Earlier this week, the report of the Justice Aruna Jagadeesan Commission, which was constituted to inquire into the Thoothukudi firing that claimed 13 lives in 2018 during ADMK rule was tabled in the State Assembly.
In the volume report, the commission was unsparing and scathing, pinning the blame squarely on police and revenue officials for the death of the 13 people who were among thousands of protesters against Sterlite copper smelter unit.
Earlier In May, the Central Bureau of Investigation (CBI) that was asked to probe the incident filed its final supplementary charge sheet.
Unlike the commission report, the agency named more than 100 people for rioting and other related offences.
The Justice Aruna Jagadeesan Commission independently probed the firing incident and squarely blamed the policemen for the deaths, stating there has certainly been “excess on the part of the police officials.”
According to the commission, the protesters were unarmed and indulged only in pelting stones at the police and added that no police official sustained fatal injuries.
The commission observed that the police did not warn the protesters about firing or use of non-lethal weapons like teargas shells and water cannons to disperse the crowd. Thoothukudi firing probe panel report indicts police, Collector
On the other hand, the CBI charge sheet said the police had to resort to firing on the orders of revenue officials after a violent mob used explosives to trigger fire inside the housing quarters of Sterlite employees situated near the Collectorate and damaged public properties, including vehicles, hoardings, lights, glass panels and CCTV cameras.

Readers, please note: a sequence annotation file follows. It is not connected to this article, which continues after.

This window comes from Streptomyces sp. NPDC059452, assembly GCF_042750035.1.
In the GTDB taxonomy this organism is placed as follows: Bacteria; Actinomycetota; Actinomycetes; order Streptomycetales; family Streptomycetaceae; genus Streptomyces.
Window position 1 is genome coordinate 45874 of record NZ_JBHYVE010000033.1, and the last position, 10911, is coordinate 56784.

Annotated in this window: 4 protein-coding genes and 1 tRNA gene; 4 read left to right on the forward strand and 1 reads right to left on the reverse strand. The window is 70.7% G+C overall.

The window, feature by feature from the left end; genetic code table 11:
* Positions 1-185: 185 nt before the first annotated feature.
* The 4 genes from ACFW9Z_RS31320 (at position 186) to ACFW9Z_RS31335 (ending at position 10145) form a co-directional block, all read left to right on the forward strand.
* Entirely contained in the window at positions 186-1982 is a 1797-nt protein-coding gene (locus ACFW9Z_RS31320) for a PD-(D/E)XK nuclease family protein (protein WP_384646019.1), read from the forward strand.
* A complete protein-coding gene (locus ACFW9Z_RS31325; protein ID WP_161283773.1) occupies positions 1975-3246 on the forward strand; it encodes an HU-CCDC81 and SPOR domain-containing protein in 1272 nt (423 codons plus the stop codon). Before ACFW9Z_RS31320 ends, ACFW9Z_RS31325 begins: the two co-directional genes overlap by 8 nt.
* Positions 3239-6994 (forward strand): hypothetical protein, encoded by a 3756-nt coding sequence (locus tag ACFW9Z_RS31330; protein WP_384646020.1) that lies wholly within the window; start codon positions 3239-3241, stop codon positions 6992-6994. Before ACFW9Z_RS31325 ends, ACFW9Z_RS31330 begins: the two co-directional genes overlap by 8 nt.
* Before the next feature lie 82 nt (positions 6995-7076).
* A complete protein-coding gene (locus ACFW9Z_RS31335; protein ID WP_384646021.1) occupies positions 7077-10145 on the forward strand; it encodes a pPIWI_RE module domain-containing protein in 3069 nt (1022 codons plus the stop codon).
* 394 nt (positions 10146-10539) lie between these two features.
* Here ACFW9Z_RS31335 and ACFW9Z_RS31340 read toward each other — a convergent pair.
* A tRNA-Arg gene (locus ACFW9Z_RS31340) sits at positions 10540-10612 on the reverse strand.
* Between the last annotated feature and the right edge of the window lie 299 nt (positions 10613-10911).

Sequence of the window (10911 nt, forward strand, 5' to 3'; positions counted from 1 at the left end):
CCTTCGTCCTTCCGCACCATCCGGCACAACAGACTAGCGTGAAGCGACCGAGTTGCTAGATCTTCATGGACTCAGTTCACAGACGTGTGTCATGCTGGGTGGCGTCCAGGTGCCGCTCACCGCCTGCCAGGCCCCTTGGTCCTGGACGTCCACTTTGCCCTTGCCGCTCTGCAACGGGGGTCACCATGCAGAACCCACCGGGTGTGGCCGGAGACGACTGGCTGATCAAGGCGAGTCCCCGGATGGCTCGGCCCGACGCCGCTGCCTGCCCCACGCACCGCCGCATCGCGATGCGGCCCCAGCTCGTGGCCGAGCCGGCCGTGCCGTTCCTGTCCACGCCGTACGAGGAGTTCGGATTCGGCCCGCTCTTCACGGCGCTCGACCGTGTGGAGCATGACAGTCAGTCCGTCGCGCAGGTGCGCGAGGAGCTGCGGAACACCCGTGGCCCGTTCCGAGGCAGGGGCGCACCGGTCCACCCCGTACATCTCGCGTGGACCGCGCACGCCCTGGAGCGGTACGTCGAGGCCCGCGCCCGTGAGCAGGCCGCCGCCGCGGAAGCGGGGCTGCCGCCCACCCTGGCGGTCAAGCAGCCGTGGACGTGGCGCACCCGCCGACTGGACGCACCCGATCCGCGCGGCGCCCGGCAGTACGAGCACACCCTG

Some of them allegedly carried dangerous weapons, the agency said, and added that the rioters were chased away by the police using controlled firing.
“The act of police opening firing at the protesters was not predetermined and it was done as a last resort to prevent further untoward incidents, though the death of 13 persons in the firing was very unfortunate,” the CBI charge sheet said.
The panel also found fault with the personnel for opening fire at protesters who tried to flee indicating that the victims were fired from behind and not when they charging towards the police. “
“the police personnel under the orders of the higher officials fired on the fleeing protesters, fleeing for their lives with the gunshot injuries,” it said.
But, the CBI said its investigation found that despite knowing well that prohibitory orders were in force, 30 people had formed ‘unlawful assembly’ along with unidentified people and indulged in violence and rioting.
Some of them also carried deadly weapons, it alleged. “They attacked and chased away policemen who were on public duty. They also assaulted policemen who went to prevent rioting and voluntarily caused hurt to them by using dangerous weapons,” CBI claimed.
The central agency also said that 153 vehicles, including private ones, were damaged and burnt during the two-day riot as per RTO reports and 59 police personnel had suffered injuries, both simple and grievous.
However, the commission and the CBI did agree on one crucial factor ., Both noted that there were lapses on the part of the senior revenue and police officials, which require departmental actions.
Analyse of both the documents to compare the findings – with the caveat that the commission’s findings are just that, findings, which are not binding on the government, while the charges in CBI’s charge sheet have to be proven in a court of law.